Friday, May 6, 2005
Political correspondent Christian Kerr writes:
Welfare to work Budget leaks are scattered through the media this morning like sultanas in cheap fruit cake. Not that we’ll know until Dollar Sweetie gets to his feet on Tuesday night.
Crikey remains locked out from the lock-up, but that won’t keep us away. Next week we’ll be setting up the Crikey Tent Embassy in Canberra — probably in the Senate courtyard. We should be able to run an extension cord out from Aussie’s coffee shop, or maybe the offices occupied by Chris Evans, the opposition leader in the Senate. And the shower facilities of the Parliament House gym won’t be too far away.
But we’re an understanding lot at Crikey. The treasurer’s decision to ban Crikey from the lock-up — and throw out the kids from Vibewire — is irrational, inconsistent, and suggests his understanding of new media stopped when transistors replace vacuum valves. It’s also a deeply distressing sign of his own commitment to openness and accountability. But we understand. We understand the internal torment of Peter Costello — particularly after reading Peter Hartcher’s piece in the Sydney Morning Herald today. It’s personal for this disgruntled deputy.
As we’ve always said, Hartcher notes how “one of the hallmarks of the Howard government has been its discipline … In stark contrast to its Labor predecessor, the cabinet is extraordinarily cohesive. It rarely leaks. It keeps its struggles private. The rivalries, though real, have been kept subterranean.”
Partly, he explains, “this contrast is one of political culture. The Coalition does not have the highly structured Labor factions engaged in eternal fratricide. It does not have the same traditions of bare-knuckle blues. Partly it is the management technique of John Howard. He has centralised power in his own office and his own person. Ministers have less freedom to speak and less discretion to act than in the Hawke-Keating years. And partly it’s the patience and forbearance of the deputy leader of the Liberal Party, and the man Howard has cited as his successor, Peter Costello.”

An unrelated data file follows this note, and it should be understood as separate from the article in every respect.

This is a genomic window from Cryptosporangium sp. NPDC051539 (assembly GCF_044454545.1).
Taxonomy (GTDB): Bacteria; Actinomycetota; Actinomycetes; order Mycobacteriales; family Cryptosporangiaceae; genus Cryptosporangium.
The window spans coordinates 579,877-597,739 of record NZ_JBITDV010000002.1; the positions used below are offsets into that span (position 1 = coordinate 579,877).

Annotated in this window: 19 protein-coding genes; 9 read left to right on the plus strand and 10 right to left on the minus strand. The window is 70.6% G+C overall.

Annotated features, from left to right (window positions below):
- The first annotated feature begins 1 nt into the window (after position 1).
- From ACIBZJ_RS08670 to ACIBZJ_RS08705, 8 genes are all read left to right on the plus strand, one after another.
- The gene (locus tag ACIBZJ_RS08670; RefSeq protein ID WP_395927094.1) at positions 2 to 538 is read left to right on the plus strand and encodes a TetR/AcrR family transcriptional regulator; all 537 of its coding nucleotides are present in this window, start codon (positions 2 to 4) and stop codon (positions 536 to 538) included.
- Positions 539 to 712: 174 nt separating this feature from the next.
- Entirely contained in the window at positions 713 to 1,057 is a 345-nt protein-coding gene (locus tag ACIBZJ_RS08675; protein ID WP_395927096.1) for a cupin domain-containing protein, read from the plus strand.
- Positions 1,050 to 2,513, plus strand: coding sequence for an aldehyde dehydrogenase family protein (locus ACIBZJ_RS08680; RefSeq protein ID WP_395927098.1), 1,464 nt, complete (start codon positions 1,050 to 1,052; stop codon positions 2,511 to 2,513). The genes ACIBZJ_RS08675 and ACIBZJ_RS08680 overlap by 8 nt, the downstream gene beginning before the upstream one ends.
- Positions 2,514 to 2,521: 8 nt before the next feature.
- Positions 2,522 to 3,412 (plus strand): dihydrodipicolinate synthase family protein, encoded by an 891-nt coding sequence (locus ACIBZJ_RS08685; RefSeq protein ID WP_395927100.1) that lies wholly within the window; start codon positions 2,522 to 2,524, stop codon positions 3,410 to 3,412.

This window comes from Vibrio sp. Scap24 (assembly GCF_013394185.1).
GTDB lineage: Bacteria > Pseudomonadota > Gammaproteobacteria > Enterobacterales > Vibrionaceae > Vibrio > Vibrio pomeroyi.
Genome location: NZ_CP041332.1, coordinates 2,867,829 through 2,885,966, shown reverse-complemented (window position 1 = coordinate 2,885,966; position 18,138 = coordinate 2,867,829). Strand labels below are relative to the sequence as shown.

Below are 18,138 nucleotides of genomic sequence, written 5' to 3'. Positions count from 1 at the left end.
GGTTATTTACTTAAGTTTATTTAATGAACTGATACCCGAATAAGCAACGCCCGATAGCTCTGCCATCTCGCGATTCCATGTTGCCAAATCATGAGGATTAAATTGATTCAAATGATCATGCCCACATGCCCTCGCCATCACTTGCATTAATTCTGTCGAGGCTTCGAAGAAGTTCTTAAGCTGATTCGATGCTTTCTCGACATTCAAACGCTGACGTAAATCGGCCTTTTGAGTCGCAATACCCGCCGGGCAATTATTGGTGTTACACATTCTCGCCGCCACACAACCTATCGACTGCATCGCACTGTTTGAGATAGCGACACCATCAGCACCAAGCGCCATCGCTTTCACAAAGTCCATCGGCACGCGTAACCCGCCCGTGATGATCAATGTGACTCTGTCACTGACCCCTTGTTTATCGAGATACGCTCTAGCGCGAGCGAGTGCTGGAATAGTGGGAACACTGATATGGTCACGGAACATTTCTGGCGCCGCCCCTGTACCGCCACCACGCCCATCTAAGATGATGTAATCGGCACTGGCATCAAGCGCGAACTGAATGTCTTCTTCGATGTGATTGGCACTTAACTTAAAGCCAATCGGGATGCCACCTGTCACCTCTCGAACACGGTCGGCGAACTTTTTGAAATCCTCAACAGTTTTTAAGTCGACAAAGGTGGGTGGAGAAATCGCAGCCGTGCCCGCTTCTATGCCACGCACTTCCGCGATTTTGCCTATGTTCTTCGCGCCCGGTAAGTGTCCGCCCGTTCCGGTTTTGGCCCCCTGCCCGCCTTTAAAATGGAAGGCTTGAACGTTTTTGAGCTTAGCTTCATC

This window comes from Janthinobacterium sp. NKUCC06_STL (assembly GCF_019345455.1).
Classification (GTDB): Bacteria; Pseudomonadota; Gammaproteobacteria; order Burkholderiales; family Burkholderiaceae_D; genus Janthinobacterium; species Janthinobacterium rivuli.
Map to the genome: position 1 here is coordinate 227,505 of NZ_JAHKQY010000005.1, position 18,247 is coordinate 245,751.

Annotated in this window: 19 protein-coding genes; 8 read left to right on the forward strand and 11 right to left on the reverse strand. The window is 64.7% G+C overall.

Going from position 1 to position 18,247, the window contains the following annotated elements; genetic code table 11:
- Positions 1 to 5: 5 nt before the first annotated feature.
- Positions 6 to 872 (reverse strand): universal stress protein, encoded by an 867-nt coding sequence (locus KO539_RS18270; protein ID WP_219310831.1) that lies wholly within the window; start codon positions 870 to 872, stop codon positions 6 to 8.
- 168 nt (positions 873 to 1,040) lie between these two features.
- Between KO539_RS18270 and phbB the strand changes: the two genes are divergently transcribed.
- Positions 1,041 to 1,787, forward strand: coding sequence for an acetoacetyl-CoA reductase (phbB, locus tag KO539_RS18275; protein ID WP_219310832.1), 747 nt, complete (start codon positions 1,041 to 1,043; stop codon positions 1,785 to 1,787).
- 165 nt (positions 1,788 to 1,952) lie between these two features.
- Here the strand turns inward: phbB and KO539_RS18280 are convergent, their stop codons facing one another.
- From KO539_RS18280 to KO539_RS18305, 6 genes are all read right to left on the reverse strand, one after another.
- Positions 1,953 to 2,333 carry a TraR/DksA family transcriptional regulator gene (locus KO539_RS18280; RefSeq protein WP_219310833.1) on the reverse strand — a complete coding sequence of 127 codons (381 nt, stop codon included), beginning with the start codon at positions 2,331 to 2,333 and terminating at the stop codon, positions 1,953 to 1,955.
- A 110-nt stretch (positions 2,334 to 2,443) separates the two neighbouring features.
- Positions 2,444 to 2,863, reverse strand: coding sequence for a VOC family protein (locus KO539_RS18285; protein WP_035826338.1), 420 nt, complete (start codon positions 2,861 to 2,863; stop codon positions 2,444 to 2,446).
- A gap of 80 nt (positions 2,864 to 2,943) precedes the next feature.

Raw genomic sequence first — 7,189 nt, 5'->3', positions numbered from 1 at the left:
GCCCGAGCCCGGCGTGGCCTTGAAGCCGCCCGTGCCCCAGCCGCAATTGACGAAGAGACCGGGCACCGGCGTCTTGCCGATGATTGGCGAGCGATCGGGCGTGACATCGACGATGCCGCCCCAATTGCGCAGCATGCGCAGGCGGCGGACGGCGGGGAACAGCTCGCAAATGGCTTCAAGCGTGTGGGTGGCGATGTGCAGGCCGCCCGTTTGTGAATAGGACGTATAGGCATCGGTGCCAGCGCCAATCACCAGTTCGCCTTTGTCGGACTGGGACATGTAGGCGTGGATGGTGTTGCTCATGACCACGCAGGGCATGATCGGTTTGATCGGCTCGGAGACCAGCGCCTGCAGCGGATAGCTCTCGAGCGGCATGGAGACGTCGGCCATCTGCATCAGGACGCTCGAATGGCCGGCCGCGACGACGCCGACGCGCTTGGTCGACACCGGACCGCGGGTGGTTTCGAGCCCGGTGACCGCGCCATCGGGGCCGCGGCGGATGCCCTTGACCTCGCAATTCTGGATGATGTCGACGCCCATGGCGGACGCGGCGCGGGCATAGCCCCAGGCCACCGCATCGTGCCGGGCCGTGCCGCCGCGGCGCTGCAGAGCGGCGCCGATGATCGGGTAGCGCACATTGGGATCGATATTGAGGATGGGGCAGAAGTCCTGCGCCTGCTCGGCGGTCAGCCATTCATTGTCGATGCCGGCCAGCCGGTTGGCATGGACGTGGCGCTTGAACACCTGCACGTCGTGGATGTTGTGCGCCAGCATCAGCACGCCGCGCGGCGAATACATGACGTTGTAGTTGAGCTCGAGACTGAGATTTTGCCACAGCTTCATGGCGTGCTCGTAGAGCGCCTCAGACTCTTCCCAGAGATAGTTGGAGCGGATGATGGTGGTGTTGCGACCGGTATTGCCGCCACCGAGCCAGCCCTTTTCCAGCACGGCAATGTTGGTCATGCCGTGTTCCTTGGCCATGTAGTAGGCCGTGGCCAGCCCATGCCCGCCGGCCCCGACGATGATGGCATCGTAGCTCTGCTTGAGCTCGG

Hartcher goes on to flesh out significant differences between Peter Costello and his leader — significant and frustrating differences. At the same time, he spells out the closest we’ve seen to coherent expression of the treasurer’s personal and political philosophy:
“Costello’s criticisms of his leader are not well circulated or understood outside a very tight circle of friends and allies. But they are real and they feed his frustration.”
He considers that he and Howard have very different conceptions of what Australia is, and what it should be. According to his friends and allies, he believes that these are outgrowths of their different life experiences. Howard grew up in a sheltered Sydney home and lived a comfortable life, remote from the gritty daily reality of millions of Australians.
In this view, Howard does not see or understand human struggles with drugs and divorce, alcoholism and squalor, immigration and identity, abortion and infertility. The Costello circle considers that the treasurer, growing up in a family living on the modest means of a Baptist minister in a home where community problems swirled around constantly, has a much closer understanding of the real-life struggles of most Australians.
The result, according to one well-informed Liberal observer, is that “Peter sits around for ten years listening to John Howard’s views, which are so irrelevant to modern life that it drives him crazy.”
“John Howard is always playing games about moral issues. It’s always glossed up into some respectable argument but it’s really just small-mindedness. Every minute of the day, Peter feels like saying to Howard, ‘Mate, get a f-cking life’.”…
We like what we see. Onya, Pete. But why on earth can’t the treasurer say this himself? Why does he need to speak through sources? If all this is true, why hasn’t Peter Costello spoken out earlier?
We’re not just dealing with frustration or forbearance. We’re dealing with an almighty wimp factor. It might be hesitation on behalf of the party — the scars of the eighties leadership tension might be hidden by the concealer of four election wins, but are still there — but it’s still hesitation. Can someone like that ever be prime minister?